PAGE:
There was a point in my life when I was really down and out. No, this was before I was robbed of everything I owned and lived in my car in L.A. It was in Tallahassee, and my parents came down to see me. I told them it was really hard to live on $145 a week and I needed help.
I asked them to send me money because I was struggling to pay my car bill, my $200 a month rent and my insurance, and 74 cents a gallon for gasoline. I just couldn't cover everything and I was resorting to eating chicken livers and hearts -- you know the ones in those little plastic cases -- or whatever I could catch in the Gulf, of Fort Walton Beach, where the pompano were. And it wasn't right, I deserved their help.
We had the discussion at a place called Jerry's, a really bad place that I thought was the best place in town because I didn't have enough money to pick a good place. After we got in my parent's car, we drove south and a Greyhound bus was going north. Many of you may not know or remember, but Greyhound always put the destination in the sign at the front of the bus. My mother pointed to the bus and said look where it's going. It said "America." Then she said, when you come back to America and get a real job with real wages this won't be a problem.
I was furious.
But not long after -- and mind you this was before ATM machines -- I went to fill up my Fairmont at an Amoco and I whipped out my Amoco card and it was denied. My father had cut me off. I had to get my late friend Robert Meachum to drive up to give me enough money to pay.
But that's how it was. There simply wasn't enough money.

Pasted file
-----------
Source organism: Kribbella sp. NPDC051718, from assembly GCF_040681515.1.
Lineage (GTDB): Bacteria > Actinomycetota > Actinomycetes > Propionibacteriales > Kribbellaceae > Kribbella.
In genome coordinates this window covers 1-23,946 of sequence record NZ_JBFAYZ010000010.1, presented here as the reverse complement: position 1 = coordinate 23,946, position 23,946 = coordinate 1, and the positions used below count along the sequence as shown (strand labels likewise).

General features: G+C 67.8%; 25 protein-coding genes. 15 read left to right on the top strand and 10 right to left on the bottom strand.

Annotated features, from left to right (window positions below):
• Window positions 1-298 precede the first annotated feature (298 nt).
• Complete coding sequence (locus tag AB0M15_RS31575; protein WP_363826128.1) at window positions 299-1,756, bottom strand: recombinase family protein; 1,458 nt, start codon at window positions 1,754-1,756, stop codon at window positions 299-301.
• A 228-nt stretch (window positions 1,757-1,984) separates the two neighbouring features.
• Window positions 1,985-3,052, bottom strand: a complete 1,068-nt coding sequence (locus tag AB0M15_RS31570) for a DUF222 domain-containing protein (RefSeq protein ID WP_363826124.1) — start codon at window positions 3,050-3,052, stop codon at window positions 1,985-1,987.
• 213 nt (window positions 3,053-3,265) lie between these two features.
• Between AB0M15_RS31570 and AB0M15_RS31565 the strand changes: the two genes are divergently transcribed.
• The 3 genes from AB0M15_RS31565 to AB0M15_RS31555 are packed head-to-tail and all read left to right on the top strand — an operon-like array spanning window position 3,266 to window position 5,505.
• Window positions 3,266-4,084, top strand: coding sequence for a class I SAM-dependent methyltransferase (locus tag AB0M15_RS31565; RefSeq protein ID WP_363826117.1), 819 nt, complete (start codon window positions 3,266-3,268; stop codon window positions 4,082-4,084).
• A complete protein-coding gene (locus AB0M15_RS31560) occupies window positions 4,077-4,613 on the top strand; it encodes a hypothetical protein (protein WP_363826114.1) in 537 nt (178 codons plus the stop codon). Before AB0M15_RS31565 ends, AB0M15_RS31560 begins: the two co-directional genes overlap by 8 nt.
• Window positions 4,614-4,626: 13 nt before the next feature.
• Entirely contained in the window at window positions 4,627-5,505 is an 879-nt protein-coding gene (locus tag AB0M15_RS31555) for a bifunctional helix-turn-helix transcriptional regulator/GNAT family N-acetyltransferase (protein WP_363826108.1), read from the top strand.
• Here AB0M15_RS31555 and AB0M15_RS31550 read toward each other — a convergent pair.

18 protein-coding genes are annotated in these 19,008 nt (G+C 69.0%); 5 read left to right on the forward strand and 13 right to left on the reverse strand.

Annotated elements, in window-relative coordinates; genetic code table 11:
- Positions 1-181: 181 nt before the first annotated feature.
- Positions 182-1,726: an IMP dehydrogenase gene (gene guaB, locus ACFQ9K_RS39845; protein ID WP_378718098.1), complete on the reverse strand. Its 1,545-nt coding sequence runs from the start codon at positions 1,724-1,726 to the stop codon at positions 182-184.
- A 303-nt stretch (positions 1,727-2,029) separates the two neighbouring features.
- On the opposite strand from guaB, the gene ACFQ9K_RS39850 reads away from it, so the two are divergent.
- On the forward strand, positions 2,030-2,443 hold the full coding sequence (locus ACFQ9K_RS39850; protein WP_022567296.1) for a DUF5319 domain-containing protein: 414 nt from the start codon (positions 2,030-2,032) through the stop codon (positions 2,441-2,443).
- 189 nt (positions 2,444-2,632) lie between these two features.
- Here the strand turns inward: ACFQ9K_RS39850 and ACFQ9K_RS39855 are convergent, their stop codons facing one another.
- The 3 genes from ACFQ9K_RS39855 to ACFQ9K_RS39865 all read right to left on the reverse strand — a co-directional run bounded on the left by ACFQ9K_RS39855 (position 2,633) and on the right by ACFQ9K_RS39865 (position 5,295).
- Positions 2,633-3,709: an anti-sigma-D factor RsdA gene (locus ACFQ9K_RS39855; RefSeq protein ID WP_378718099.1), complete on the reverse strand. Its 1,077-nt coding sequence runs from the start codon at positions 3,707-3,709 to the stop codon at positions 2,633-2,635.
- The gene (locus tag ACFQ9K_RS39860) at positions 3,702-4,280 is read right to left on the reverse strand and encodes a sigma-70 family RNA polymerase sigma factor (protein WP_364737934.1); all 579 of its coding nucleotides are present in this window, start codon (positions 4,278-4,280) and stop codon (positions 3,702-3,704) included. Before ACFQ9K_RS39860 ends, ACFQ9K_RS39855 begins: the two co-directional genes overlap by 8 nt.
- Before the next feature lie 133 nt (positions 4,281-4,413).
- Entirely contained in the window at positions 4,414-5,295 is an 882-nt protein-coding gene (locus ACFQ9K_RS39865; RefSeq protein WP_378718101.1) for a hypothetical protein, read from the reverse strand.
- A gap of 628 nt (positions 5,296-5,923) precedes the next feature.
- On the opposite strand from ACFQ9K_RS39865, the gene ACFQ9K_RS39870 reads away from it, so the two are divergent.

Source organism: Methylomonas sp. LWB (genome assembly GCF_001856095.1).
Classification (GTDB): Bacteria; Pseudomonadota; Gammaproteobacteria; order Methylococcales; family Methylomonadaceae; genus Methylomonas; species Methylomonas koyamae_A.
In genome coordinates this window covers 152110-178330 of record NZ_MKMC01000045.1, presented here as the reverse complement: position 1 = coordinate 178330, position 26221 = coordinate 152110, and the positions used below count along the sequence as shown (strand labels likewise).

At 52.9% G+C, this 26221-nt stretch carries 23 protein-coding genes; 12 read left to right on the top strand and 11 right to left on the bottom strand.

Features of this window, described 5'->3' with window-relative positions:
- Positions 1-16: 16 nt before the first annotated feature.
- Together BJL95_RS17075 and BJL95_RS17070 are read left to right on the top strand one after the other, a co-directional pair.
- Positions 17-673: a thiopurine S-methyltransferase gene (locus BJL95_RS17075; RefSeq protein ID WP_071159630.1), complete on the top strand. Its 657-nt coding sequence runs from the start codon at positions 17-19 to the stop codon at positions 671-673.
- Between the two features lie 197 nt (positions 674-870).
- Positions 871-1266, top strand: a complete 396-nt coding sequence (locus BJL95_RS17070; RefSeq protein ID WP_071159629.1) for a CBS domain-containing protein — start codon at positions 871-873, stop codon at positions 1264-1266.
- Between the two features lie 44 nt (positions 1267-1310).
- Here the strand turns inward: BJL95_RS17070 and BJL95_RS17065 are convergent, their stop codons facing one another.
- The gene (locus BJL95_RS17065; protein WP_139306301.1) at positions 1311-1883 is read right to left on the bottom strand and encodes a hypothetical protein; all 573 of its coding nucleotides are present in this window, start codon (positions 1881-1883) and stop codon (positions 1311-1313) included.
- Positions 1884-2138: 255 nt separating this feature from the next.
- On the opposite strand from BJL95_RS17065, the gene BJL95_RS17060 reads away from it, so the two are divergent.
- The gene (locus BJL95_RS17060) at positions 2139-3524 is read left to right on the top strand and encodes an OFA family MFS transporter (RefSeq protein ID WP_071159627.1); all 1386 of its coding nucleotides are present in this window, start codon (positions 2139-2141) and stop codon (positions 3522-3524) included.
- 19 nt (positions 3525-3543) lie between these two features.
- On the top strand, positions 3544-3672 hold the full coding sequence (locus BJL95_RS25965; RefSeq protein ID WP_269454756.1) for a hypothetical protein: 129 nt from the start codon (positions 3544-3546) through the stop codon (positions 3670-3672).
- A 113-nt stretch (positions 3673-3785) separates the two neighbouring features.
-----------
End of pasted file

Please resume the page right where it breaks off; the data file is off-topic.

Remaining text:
And that's the problem this market has. On any given day, there isn't enough money for everything to go up.
Instead, it goes up sporadically and often, it seems, for no reason. Take the stock of Verizon Communications (VZ) . On November 14, it was at $44. Today it is at $53. Do you know what happened to Verizon during that period? I will tell you. Nothing, Nada, not a thing. It's a high yielder, but you know what happened to the bonds that compete with it? Nothing.
Same thing goes for the stocks of utilities like American Electric Power Co (AEP) or Con Edison. Up for no reason other than perhaps people perceive that there will be a lot of demand for electric cars, as I postulated earlier. Or how about the stock of Clorox (CL) . It won't quit.
But there's nothing behind that move either. It's just rotation plain and simple.
And it is happening at the same time that I think people are selling higher lots of stocks they own because they know that there is a chance next year that they will have to sell their first lot, which has a very low basis most likely. Can you imagine having to sell your $20 Nvidia (NVDA) when you want to sell you $120 lot? That's terrible.
So we get selling in the big winners and there is random buying of some stocks that don't have a lot of gains, but give you a decent dividend. It's everywhere. Retailers and apparel in particular, like Macy's (M) and Nike (NKE) . Who has a gain in those?
I think this market's like me in Tallahassee. Send me more money, Mom, or I will have to cut back on something. That's what's really going on. And the parents just aren't complying.
Look, I could foment something. I could say that there are real substantive reasons why so many stocks are rallying while others aren't, but the market's short of money plain and simple. And there's no one out there to help. The only difference? We are in America. But that's not enough for this market.